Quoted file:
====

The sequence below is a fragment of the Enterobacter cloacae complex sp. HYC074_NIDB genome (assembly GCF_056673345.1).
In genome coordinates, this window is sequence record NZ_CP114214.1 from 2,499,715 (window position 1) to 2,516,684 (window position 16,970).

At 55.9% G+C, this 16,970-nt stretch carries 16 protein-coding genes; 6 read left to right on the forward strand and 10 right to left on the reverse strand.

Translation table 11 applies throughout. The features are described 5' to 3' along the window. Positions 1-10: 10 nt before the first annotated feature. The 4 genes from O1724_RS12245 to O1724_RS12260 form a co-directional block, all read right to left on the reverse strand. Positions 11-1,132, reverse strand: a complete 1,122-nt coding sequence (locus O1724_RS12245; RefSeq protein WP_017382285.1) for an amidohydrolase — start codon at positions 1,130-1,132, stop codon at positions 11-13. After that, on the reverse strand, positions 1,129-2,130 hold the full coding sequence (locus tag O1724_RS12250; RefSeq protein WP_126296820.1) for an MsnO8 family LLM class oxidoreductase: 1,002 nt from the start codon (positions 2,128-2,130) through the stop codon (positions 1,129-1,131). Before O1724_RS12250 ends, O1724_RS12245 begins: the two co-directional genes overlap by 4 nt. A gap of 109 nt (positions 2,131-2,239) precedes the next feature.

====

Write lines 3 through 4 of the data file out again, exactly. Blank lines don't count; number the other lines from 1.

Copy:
At 55.9% G+C, this 16,970-nt stretch carries 16 protein-coding genes; 6 read left to right on the forward strand and 10 right to left on the reverse strand.

Translation table 11 applies throughout. The features are described 5' to 3' along the window. Positions 1-10: 10 nt before the first annotated feature. The 4 genes from O1724_RS12245 to O1724_RS12260 form a co-directional block, all read right to left on the reverse strand. Positions 11-1,132, reverse strand: a complete 1,122-nt coding sequence (locus O1724_RS12245; RefSeq protein WP_017382285.1) for an amidohydrolase — start codon at positions 1,130-1,132, stop codon at positions 11-13. After that, on the reverse strand, positions 1,129-2,130 hold the full coding sequence (locus tag O1724_RS12250; RefSeq protein WP_126296820.1) for an MsnO8 family LLM class oxidoreductase: 1,002 nt from the start codon (positions 2,128-2,130) through the stop codon (positions 1,129-1,131). Before O1724_RS12250 ends, O1724_RS12245 begins: the two co-directional genes overlap by 4 nt. A gap of 109 nt (positions 2,131-2,239) precedes the next feature.